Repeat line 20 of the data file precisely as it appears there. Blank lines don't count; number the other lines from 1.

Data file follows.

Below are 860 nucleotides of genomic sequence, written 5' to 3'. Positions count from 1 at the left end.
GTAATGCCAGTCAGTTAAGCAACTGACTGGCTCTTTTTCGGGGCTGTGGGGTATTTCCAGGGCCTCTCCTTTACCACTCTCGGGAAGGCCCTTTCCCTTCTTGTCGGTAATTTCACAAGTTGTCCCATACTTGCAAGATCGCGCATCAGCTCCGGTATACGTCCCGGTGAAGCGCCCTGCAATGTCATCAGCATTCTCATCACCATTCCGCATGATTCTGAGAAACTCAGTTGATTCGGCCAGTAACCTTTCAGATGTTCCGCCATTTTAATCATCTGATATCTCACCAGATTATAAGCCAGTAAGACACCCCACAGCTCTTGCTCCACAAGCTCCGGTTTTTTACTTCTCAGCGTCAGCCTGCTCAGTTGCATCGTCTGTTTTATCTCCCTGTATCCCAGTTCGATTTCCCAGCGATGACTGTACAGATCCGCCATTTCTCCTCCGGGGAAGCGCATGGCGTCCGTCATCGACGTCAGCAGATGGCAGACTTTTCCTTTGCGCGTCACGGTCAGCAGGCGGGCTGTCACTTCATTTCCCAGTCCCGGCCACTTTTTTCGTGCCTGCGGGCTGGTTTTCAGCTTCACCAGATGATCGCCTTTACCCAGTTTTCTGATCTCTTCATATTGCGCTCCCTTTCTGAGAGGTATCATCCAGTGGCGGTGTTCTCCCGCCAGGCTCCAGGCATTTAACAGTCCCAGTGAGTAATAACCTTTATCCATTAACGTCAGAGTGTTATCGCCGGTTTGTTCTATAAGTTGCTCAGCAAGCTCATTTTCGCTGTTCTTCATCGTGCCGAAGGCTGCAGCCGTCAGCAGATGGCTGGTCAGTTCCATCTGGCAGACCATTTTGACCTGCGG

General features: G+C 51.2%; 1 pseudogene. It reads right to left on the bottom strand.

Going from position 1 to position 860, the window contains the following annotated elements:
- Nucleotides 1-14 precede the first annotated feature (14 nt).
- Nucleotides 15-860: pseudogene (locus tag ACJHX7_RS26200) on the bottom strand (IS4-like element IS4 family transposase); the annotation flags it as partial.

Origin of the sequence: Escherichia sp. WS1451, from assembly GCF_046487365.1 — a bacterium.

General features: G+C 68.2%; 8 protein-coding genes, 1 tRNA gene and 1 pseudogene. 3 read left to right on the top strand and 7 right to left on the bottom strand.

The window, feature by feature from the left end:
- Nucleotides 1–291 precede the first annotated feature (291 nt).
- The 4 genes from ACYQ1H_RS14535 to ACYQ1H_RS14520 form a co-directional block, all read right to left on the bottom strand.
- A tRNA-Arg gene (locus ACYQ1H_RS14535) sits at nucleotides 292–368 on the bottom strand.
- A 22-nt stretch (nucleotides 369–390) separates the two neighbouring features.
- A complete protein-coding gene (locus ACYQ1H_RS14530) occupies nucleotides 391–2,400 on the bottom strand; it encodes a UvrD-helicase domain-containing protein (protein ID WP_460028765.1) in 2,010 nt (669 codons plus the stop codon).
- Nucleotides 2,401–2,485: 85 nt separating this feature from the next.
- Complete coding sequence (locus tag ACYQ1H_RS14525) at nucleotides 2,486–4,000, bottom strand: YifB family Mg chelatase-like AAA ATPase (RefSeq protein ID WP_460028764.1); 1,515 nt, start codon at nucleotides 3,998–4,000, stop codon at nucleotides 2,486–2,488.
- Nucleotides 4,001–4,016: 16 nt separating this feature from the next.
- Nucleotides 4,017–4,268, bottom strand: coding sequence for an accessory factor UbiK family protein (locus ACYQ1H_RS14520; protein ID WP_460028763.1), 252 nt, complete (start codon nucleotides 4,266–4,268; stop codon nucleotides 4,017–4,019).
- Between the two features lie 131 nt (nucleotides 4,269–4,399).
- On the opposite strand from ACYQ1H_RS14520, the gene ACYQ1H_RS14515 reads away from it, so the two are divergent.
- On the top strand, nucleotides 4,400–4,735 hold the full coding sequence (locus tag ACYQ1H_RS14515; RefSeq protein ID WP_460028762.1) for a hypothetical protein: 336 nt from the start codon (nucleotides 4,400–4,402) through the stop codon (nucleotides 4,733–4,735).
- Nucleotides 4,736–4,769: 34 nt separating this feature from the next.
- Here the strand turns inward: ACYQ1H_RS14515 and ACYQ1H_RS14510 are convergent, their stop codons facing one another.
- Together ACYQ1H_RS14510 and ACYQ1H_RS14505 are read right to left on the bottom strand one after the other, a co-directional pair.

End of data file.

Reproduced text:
- On the opposite strand from ACYQ1H_RS14520, the gene ACYQ1H_RS14515 reads away from it, so the two are divergent.